Row over speed camera plan for Forth Road Bridge

The new crossing takes shape with the old bridge in the background. Picture: Jeff J Mitchell/Getty
The new crossing takes shape with the old bridge in the background. Picture: Jeff J Mitchell/Getty
Have your say

A ROW has erupted after the Scottish Government’s transport agency announced plans to slash the speed limit and introduce cameras on the Forth Road Bridge without consulting its operators.

Transport Scotland said it will install average speed cameras on both sides of the bridge from the spring, cutting the speed limit from 50mph to 40mph, because it says drivers are being distracted by construction work on the Queensferry Crossing.

However, the bridge’s operator said that other than some “informal discussions”, it was never consulted.

Forth Estuary Transport Authority (Feta) bosses denied that there was any evidence of drivers slowing down to look at the new bridge, and challenged Transport Scotland to produce evidence of an increase in accidents.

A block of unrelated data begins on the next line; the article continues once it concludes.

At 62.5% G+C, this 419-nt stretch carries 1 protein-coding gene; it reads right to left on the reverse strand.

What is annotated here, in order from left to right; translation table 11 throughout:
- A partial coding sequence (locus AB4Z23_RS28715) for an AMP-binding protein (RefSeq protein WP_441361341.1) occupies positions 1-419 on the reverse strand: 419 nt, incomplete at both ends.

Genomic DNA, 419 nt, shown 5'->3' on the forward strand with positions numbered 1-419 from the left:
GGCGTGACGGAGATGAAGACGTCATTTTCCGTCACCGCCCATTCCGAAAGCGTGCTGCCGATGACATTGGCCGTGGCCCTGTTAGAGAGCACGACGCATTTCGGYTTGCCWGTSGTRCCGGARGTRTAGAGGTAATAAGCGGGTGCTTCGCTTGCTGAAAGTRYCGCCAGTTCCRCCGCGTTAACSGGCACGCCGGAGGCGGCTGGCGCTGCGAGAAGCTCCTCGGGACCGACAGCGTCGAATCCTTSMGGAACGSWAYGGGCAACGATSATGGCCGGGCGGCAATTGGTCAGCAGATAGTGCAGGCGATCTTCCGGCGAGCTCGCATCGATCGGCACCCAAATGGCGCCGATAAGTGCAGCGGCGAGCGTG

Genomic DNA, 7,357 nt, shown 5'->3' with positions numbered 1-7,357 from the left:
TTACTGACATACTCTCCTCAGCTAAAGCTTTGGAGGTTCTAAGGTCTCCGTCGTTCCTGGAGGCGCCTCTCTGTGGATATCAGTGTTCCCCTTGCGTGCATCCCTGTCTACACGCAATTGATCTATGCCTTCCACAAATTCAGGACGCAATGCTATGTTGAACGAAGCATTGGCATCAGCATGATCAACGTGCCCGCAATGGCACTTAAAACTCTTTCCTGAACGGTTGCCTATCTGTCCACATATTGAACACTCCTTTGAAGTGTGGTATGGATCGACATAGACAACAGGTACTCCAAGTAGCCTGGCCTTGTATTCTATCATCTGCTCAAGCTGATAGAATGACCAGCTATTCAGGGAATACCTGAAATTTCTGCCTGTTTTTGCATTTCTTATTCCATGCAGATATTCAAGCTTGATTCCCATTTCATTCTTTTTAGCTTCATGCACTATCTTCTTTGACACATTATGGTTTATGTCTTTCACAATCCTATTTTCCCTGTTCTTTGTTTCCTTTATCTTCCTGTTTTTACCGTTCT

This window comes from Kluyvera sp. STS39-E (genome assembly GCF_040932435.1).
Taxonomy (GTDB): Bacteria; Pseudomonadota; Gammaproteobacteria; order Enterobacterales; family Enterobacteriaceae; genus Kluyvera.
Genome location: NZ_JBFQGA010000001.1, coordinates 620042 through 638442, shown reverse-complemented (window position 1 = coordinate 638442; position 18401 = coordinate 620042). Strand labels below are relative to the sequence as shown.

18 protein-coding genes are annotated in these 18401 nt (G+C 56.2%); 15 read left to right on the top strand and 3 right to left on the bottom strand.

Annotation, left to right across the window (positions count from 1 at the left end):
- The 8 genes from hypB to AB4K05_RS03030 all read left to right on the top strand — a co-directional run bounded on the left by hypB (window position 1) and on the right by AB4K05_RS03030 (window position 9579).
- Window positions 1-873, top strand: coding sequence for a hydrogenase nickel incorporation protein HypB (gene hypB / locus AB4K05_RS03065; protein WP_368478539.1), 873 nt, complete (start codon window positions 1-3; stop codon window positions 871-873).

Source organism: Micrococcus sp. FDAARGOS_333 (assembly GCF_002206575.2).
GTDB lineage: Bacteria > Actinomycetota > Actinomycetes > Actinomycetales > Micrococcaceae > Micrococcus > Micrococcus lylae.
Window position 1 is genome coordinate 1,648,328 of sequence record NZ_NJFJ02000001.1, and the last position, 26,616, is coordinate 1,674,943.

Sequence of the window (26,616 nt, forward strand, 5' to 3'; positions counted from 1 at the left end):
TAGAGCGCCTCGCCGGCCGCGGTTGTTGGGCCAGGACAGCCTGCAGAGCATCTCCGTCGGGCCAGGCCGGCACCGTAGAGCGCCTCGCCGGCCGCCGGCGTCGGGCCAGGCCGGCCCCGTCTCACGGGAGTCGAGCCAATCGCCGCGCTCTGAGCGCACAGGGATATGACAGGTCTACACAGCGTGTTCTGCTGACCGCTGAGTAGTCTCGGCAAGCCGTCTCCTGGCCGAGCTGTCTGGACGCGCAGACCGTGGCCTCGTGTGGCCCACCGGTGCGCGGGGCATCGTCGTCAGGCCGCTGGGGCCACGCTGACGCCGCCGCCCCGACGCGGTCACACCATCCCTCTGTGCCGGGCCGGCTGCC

Speaking at the Scottish Parliament’s infrastructure and investment committee on Wednesday, project director for the new bridge David Climie told MSPs that average speed cameras were needed along the A90 and M90 because drivers are “slowing down on the Forth Road Bridge looking at what we’re doing”.

City transport leader Councillor Lesley Hinds, who also heads up Feta, said: “Feta is responsible for setting the speed limit on the Forth Road Bridge. Any reduction in this speed limit can only be implemented by Feta. We were therefore surprised to read comments made to MSPs suggesting that plans were already in place.

“We would also question Transport Scotland’s assertion that a reduction in speed limit is necessary due to distraction being caused by construction of the new bridge.

“As operators of the Forth Road Bridge we have seen no evidence that drivers are slowing down on the bridge and there has been no increase in accidents.”

The wrangle is set to be discussed at a Feta board meeting today.

Bridge bosses were backed by local councillor Alasdair Shields, who said he was “not aware of any issues with speeding on the bridge”.

Transport Scotland said the cameras had been discussed with Feta for a year, but “formalities” had still to be completed.